E.U. TREATY TALKS
While the Lib Dems implode after their disastrous election results, let us look forward to the implications for next year. I have thought for some time that the Tories would be the largest party after the General Election. Labour’s under performance in the North last week has strengthened my view. Therefore there is a reasonable prospect that David Cameron will be in a position to try to renegotiate our treaty arrangements with the E.U.
Up to now I had thought that his demands would be unacceptably high even for our German and Swedish allies. This is because the Better Off Out wing of the Conservative Party is exerting increasing pressure on him. The result would be that Cameron would come back with a weak package of concessions that he would try, and fail, to sell in an in/out referendum in 2017.
However the scale of hostility to the E.U project across a large number of countries is such that the impetus for change has grown and Cameron may be able to get meaningful concessions. These could cover immigration controls, the working time directive, benefit tourism and the “ever closer union” clause of the Treaty of Rome. If all this happens, then the chances of the British people making the disastrous decision to come out of the E.U may be avoided. But don’t hold your breath. Hostility to the E.U is running high in this country.
EUROPEAN PARLIAMENT RESULTS IN THE NORTH
In the North West it was sad that Lib Dem Chris Davies lost his seat and that the Green’s able candidate Peter Cranie just failed to secure a position. The region would have been better represented by a wider range of MEPs.
Of those who were elected, I have to say the UKIP team impress me. I don’t agree with their policies but Paul Nuttall from Liverpool, the party’s Deputy Leader has developed well as an articulate and friendly spokesman for his party. Then there are the new North West UKIP MEPs. Louise Boers, the former Brookside actress, has a very warm personality and gave her best on the BBC’s Question Time this week alongside Piers Morgan and hard tackling footballer Joey Barton. Finally Steven Woolfe, the party’s economics spokesman will have a hard task when UKIP’s right wing policies on cuts and the health service come under scrutiny.
Labour’s team in the North West are all new and untried. Teresa Griffin has been preparing for this moment for four elections and said all the right things in her victory speech in Manchester Town Hall on Sunday night. Afzal Khan is a very pleasant man, let’s see if he can make a practical difference for the region in Brussels.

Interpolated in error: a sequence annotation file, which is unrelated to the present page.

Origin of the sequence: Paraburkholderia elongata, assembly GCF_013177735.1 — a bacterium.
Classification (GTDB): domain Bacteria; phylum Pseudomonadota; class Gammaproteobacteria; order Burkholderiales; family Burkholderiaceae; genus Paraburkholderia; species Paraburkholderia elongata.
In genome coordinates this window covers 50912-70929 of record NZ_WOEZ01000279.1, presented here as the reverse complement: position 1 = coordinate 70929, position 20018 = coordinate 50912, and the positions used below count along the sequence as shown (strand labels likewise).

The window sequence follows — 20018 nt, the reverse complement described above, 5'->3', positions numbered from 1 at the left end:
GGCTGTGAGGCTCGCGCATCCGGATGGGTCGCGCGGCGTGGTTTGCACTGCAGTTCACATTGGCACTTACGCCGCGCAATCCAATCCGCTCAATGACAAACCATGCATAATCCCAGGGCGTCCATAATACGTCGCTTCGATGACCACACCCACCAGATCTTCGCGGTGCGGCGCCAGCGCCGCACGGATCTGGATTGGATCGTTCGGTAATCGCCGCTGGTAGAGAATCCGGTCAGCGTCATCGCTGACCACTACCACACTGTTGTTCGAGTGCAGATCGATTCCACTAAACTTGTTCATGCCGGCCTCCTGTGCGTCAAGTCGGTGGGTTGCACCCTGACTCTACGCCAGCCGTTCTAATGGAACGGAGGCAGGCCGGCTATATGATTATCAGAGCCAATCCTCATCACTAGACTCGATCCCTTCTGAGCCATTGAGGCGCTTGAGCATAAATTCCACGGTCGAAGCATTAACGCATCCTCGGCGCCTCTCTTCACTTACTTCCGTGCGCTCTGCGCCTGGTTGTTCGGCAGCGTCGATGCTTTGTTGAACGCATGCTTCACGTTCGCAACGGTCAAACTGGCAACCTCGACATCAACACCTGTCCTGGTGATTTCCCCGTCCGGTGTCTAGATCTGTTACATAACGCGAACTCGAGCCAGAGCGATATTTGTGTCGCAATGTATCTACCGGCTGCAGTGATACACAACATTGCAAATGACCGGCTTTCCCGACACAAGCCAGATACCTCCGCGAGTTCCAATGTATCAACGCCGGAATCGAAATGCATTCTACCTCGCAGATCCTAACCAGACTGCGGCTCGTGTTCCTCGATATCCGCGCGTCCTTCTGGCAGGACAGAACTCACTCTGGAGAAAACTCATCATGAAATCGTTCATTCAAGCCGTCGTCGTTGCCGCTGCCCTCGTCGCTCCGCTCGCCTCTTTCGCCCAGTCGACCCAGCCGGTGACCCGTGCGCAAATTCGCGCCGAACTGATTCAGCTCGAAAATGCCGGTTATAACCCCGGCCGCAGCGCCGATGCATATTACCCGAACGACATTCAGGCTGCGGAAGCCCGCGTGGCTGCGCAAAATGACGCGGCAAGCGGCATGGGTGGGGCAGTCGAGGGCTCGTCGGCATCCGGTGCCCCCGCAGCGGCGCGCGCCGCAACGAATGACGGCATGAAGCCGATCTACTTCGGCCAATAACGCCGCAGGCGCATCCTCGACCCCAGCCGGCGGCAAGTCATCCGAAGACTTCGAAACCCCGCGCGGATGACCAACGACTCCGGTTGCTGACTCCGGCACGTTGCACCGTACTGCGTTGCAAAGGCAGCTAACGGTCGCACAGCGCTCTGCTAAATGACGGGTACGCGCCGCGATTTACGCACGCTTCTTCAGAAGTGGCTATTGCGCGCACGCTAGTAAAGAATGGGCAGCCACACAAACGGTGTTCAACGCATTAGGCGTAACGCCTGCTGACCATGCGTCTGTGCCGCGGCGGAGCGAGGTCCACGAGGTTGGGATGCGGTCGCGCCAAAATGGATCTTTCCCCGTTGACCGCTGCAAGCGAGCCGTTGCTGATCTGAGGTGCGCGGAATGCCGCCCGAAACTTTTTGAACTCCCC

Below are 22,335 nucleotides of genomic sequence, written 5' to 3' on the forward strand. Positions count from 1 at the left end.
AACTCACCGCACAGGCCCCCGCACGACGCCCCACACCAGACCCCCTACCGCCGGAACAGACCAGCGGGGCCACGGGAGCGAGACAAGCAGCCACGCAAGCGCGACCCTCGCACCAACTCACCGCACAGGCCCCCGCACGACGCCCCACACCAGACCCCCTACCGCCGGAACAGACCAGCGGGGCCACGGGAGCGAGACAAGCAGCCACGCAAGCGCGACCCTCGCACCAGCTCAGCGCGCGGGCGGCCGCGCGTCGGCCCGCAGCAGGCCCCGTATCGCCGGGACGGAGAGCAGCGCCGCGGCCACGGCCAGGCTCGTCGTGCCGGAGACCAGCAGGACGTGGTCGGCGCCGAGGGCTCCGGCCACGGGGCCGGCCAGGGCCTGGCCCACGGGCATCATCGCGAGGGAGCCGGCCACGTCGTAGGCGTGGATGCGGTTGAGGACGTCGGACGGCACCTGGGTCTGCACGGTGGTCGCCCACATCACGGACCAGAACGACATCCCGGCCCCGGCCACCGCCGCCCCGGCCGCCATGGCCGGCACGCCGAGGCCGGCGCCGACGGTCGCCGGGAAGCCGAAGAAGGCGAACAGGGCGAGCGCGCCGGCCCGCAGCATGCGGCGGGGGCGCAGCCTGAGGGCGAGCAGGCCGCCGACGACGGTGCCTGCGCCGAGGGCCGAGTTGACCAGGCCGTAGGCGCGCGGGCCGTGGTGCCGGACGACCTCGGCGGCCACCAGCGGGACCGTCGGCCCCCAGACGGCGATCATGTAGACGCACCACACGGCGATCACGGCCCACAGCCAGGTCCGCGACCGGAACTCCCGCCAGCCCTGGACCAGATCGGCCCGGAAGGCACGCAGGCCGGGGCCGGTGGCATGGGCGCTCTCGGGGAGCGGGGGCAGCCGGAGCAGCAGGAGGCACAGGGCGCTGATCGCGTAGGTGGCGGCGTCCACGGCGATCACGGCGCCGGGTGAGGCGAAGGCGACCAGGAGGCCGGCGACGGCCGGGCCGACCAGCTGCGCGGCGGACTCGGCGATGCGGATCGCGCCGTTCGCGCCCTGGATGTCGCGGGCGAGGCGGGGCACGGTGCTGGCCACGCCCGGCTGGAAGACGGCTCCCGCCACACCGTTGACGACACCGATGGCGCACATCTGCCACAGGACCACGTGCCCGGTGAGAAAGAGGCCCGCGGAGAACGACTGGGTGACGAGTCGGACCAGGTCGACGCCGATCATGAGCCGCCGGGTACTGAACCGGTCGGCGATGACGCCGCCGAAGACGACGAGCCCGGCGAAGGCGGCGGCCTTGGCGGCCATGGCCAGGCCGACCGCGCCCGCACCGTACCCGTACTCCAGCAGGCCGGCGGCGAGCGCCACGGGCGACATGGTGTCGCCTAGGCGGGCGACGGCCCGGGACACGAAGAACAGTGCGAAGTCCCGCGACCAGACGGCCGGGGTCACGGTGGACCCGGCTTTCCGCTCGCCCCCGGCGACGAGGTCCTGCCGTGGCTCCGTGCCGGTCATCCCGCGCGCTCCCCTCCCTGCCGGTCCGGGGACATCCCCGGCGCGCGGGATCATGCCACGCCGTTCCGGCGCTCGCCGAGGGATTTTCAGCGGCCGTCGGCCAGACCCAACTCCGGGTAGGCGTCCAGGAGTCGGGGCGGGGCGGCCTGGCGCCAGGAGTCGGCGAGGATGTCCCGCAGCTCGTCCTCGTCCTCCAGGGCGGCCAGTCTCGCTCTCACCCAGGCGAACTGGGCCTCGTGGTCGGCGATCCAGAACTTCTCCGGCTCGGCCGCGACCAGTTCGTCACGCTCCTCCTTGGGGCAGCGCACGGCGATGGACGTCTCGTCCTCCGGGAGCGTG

The big question mark centres on Julie Ward who has not held elected office before and hails from Bishop Auckland in the North East. She was originally in fourth place on the Labour list and thus very unlikely to win a seat. But the late decision by Arlene McCarthy to withdraw pushed her up to third place. There are fears in Labour circles that she may defect to the Green Party
For the Tories the feisty Jackie Foster starts her third term representing the North West and Saj Karim just held on to his place.
Labour topped the poll in the North West but in Yorkshire and the Humber, it was UKIP. With the controversial Godfrey Bloom gone their brand new MEPs are Jane Collins, Amjad Bashir and Mike Hookem. The other MEPs are all experienced Brussels hands. Linda McAvan and Richard Corbett for Labour and Tim Kirkhope for the Conservatives.
LOCAL COUNCIL RESULTS IN THE NORTH
Labour underperformed in key parts of the North, raising serious questions about their ability to win next year. Even the unambitious “35%” strategy to just get across the line is undermined with their 31% projected national vote share in these elections.
Failing to take Trafford into no overall control and to win in West Lancashire where the Mayor will keep the Conservatives in control, were major disappointments. Targets were also missed in Kirklees and Calderdale, although Bradford was won. In Leeds there were no Labour gains to strengthen the party’s majority.
UKIP found the North West hard going with a smattering of seats in Oldham, Hyndburn and Bolton but east of the Pennines the nine gains in Rotherham caught national headlines.
The Greens are now the official opposition in Liverpool, although their leader John Coyne tells me he may not occupy the Town Hall office reserved for him on cost grounds.
Let’s finally turn to the Lib Dems. There has been much reporting of their implosion in Manchester, Rochdale and Liverpool but in Stockport they will still run the council with ratepayers support and in South Lakeland they had no losses at all.
Next stop, the Newark by election on Thursday.